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Before the gold rush

WORDS AMANDA CANNING @amandacanning PHOTOGRAPHS JONATHAN GREGSON @jonathangregsonphotography

IN THE GATHERING WIND, THE BRIDE is struggling to retain her modesty. As guests gather round her and her new husband for a photo, her full skirts billow up and it takes four people to battle them Iback down. The desired shot is not to be: a fat slug of low cloud squats over the mountain they’d chosen as their backdrop, and there is no hint of the famed canyon that lies beneath it. The wedding party gives up, piles into a convoy of minivans, and drives away.

A female leopard cub waits for her mother in a tree in Sabi Sands Game Reserve. An old diggings site in the town of Pilgrim’s Rest

Patience, though, has long been a virtue up on the Drakensburg Escarpment. With alarmingly long-toothed baboons prowling the plateau around me, I perch on a boulder and wait, joined occasionally by entrails of mist that slink in and away like mildly curious ghosts. After an hour, the grand unveiling takes place. The clouds part, and the bulbous rock pinnacles of the Three Rondavels are revealed, sheering up from the canyon floor 400 metres below, the dark green coil of the Blyde River winding its way between them. For a brief moment, and one that surely deserves an operatic burst from a choir of angels, the Mpulamunga plains far to the east are illuminated by golden beams of sunlight. Then the weather sets in, and their fields of orange, mango and avocado trees are lost to sight once more.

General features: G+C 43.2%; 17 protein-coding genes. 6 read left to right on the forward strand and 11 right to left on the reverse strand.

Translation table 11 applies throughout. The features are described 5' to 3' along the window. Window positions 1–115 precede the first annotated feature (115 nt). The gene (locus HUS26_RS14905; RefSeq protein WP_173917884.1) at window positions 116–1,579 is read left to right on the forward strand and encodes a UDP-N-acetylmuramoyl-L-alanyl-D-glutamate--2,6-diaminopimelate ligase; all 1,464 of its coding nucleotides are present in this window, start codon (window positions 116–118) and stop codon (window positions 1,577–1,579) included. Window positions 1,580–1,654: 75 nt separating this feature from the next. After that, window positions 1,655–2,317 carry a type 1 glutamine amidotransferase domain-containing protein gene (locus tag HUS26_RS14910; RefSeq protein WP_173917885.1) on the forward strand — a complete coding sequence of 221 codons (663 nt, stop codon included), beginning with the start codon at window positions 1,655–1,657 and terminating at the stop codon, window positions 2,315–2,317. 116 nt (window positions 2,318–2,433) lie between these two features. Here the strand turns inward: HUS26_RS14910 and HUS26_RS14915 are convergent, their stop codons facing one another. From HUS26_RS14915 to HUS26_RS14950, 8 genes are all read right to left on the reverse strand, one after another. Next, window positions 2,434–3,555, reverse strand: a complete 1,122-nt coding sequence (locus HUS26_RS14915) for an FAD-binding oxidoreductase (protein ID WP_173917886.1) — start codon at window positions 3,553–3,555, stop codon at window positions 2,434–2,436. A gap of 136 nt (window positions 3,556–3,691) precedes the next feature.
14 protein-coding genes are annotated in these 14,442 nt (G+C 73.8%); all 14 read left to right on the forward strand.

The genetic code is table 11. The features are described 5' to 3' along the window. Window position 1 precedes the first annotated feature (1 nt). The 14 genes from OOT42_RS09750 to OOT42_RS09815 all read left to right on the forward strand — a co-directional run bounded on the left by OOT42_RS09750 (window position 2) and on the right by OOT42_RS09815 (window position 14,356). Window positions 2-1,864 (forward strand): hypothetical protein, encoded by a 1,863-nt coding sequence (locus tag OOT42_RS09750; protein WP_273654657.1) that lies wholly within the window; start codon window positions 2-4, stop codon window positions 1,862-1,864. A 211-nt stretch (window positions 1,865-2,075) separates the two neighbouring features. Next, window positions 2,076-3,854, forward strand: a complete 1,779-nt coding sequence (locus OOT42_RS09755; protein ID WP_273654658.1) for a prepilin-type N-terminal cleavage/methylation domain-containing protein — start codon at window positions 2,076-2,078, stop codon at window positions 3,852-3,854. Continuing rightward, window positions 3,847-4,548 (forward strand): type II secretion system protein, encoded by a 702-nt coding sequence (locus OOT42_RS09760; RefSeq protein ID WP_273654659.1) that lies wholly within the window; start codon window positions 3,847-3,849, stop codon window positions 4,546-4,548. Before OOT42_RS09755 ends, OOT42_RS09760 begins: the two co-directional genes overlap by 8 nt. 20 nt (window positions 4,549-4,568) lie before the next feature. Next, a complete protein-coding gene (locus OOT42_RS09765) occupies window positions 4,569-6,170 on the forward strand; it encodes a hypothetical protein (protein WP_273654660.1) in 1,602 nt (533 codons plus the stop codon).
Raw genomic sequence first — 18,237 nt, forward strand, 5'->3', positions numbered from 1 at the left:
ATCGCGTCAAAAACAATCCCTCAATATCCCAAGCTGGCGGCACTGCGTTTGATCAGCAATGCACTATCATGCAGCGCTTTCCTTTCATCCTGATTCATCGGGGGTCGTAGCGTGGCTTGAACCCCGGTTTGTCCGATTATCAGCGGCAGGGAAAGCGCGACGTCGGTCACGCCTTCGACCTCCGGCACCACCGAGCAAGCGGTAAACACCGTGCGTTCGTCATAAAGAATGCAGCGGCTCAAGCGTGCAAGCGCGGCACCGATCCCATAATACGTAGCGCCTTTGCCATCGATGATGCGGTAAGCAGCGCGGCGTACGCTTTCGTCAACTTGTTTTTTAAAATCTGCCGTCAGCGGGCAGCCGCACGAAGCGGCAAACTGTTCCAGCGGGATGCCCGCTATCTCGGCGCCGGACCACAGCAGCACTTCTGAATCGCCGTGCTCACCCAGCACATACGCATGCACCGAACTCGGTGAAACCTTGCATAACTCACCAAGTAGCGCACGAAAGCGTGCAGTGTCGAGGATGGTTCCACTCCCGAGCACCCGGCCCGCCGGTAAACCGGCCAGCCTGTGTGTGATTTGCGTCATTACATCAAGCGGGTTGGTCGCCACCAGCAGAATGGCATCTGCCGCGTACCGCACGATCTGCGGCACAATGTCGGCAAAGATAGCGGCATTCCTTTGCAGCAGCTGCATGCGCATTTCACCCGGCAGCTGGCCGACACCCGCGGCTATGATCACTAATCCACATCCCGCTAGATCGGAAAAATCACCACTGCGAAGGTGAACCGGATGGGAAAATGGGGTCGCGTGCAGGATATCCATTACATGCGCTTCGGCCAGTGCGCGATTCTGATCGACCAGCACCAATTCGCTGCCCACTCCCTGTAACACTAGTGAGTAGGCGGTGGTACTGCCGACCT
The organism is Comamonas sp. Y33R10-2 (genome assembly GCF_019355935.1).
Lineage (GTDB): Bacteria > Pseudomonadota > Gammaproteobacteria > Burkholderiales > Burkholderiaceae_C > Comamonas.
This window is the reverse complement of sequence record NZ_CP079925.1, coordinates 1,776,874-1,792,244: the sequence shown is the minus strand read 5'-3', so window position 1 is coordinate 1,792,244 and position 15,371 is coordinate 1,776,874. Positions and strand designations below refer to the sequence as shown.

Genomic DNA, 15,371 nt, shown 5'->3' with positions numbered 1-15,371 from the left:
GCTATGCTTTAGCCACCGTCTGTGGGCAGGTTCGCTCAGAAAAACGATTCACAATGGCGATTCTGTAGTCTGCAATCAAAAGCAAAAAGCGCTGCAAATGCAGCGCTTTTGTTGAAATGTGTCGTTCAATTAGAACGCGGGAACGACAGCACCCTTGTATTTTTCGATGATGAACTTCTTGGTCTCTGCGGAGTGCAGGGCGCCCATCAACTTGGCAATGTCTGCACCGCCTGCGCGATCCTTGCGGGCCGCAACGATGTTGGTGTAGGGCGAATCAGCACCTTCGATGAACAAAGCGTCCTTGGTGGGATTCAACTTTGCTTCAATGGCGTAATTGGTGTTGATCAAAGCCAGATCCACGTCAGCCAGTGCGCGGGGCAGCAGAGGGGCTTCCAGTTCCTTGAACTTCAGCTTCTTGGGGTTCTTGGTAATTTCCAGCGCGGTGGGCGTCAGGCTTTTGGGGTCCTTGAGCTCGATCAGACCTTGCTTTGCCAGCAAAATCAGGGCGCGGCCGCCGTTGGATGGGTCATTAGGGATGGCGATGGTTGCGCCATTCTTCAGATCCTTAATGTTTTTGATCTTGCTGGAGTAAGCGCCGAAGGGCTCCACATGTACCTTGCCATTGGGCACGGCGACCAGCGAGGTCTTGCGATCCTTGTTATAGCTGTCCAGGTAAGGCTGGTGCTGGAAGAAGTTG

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Lonely Planet
July 2017

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